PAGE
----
Arabic Countries

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Recent Increasing Interest Among Several Arab countries to Re-Use Coal; some of which are as follows:

United Arab Emirates:

An economic report has elaborated that the cement companies in the UAE started to import coal in order to use it in running their furnaces in cities such as Ras Al Khaimah and Fujairah. Dubai Electricity and Water Authority received nine competitive offers from international companies specialized in using and applying clean coal technology in the production of electric power.
This was in response to the tender announced by Dubai Electricity and Water Authority on in November, 2010. Mr. Saeed Mohamed Al Tayer, Dubai Electricity and Water Authority's BOD Deputed Member and CEO of the Dubai Electricity and Water, stated, "This study marks the essential and most important step towards the implementation of the Strategy for Diversifying Energy Sources approved by Dubai Supreme Energy Council.
The Strategy stipulates that coal should be used as part of the energy portfolio in Dubai. It aims at diversifying the source of fuel in order to secure the supply of energy and meet Dubai's increasing need for energy. Mr. Al Tayer added that a tender would be prepared for the construction of the first electric power generation plant by using clean coal technologies, which would be owned by Dubai Electricity and Water.
Emphasizing this notion, he added, " Bid evaluation process would be carried out within the period from January to February 2011. The Authority would adopt the best international methods and practices for the construction of the electric power generation plant using clean coal."


In 2009, Oman entered into two technical and financial consultation contracts for the construction of Al Duqem electric power plant whose production capacity accounts for 1000 MW. Other steps are being carried out to pave the way for the erection of the first electric power plant to be fueled by coal in the Sultanate of Oman.


The Egyptian Ministry of Electricity and Energy has taken the decision to revert to the use of coal as one of the quick and cheap fuel alternatives to secure energy needs for Egypt's future projects. As such, the Ministry has commenced to conduct studies on the notion of establishing the first giant Egyptian electricity station run by coal in Safja area. It is expected that the station would have a production capacity amounting up to 1950 MW.
It is noteworthy that coal for running the station would be exported. It stands to reason that the idea of constructing coal-operated electricity stations is the outcome of realizing that the new technology has made coal-powered stations and plants some of the best practices for protecting and conserving the environment. They also have less harmful emissions than those stations run by fuel oil and diesel.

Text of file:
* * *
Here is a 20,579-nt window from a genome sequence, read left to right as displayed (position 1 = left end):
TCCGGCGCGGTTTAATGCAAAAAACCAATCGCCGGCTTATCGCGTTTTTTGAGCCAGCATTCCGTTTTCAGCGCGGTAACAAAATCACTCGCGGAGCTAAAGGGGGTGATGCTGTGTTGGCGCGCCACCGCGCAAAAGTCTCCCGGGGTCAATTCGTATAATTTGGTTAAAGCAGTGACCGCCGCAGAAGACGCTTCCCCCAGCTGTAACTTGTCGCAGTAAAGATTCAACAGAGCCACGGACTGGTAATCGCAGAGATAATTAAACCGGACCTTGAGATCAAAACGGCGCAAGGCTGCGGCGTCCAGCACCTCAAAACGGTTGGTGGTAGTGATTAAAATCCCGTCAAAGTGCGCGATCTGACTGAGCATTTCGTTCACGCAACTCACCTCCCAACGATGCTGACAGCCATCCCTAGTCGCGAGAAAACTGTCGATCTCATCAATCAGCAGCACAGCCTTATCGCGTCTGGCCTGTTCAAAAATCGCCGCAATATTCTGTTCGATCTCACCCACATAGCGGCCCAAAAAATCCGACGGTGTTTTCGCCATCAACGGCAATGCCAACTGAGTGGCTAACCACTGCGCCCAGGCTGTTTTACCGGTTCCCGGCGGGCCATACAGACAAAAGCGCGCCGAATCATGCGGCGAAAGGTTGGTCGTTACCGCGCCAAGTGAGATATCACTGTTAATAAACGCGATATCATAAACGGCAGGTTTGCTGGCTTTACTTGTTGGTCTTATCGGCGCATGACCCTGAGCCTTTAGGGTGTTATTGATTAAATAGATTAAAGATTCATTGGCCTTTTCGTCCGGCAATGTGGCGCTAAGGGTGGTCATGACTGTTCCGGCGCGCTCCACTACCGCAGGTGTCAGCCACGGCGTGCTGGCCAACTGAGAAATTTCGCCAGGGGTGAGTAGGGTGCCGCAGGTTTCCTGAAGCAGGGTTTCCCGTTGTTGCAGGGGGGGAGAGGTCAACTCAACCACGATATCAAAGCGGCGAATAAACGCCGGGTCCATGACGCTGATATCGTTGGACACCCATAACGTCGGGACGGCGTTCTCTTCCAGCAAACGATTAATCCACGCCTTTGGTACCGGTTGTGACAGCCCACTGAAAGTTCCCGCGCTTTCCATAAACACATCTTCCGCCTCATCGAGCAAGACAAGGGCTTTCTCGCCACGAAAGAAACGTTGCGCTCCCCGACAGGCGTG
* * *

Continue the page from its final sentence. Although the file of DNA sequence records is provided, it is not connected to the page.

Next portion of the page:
Yemen Intention to Generate Electricity by Using Coal

  • In 2010, the Yemeni Government asked the Mackenzie Consultant Company to carry out a feasibility study on the energy sector in Yemen. The study centered on the importance of introducing a new method for electric power generation. This is by using coal. This is so because coal has an economic feasibility and scientific experiments have shown that coal is cost-effective and is beneficial for private sector cement plants.
    The 2010 study has shown that Yemen falls short in meeting energy demand by 25% in the rush hour. It has also elaborated that that the electricity service delivered by the Public Electricity Corporation to beneficiaries does not even exceed 50% of the total population in need of that service albeit that the Government subsidizes the electricity sector by approximately 60% of its total costs and an annual amount of $ 550 US dollars.
  • In 2012, the Coalition Government forwarded a program to the House of Representatives; the program set a number of measures to address Yemen's various imbalances. One of the remedies to the imbalance of the electricity sector—which have escalated even more since the 2011 crisis—was to repeal oil and gas subsidies.
    This is by expanding electric power generation through the ultimate use of available natural gas. Another possibility was to bridge the gap of the increasing demand of energy by using coal in electric power generation.
  • In 2012, the Coalition Government, represented by the Ministry of Electricity and Energy, actually signed a Memorandum of Understanding with the Chinese National Corporation for Electrical Equipment (CNEEC) to build two plants for electric power generation; the first one, located at Aden Governorate, has a 600 MW generation capacity, the other at Hodeida Governorate with a (600) MW generation capacity. Both plants would operate by using the "filtered coal" as an eco-friendly source of energy.